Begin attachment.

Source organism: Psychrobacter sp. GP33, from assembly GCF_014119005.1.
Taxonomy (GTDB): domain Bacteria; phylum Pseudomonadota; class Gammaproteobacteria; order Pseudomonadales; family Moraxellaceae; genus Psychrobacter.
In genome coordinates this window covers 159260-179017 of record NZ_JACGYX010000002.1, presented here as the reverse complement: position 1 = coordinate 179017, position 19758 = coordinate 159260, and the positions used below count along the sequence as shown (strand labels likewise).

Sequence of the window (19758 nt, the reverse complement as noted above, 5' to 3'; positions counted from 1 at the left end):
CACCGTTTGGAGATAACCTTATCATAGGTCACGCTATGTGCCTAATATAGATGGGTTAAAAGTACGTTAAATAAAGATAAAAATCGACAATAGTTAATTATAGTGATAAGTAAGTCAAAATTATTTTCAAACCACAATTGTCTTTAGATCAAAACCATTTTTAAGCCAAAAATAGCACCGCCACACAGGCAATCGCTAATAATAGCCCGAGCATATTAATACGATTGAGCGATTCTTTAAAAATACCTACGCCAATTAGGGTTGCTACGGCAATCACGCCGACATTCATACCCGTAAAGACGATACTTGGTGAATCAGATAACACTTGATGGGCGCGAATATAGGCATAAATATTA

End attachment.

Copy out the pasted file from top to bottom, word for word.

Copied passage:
Source organism: Psychrobacter sp. GP33, from assembly GCF_014119005.1.
Taxonomy (GTDB): domain Bacteria; phylum Pseudomonadota; class Gammaproteobacteria; order Pseudomonadales; family Moraxellaceae; genus Psychrobacter.
In genome coordinates this window covers 159260-179017 of record NZ_JACGYX010000002.1, presented here as the reverse complement: position 1 = coordinate 179017, position 19758 = coordinate 159260, and the positions used below count along the sequence as shown (strand labels likewise).

Sequence of the window (19758 nt, the reverse complement as noted above, 5' to 3'; positions counted from 1 at the left end):
CACCGTTTGGAGATAACCTTATCATAGGTCACGCTATGTGCCTAATATAGATGGGTTAAAAGTACGTTAAATAAAGATAAAAATCGACAATAGTTAATTATAGTGATAAGTAAGTCAAAATTATTTTCAAACCACAATTGTCTTTAGATCAAAACCATTTTTAAGCCAAAAATAGCACCGCCACACAGGCAATCGCTAATAATAGCCCGAGCATATTAATACGATTGAGCGATTCTTTAAAAATACCTACGCCAATTAGGGTTGCTACGGCAATCACGCCGACATTCATACCCGTAAAGACGATACTTGGTGAATCAGATAACACTTGATGGGCGCGAATATAGGCATAAATATTA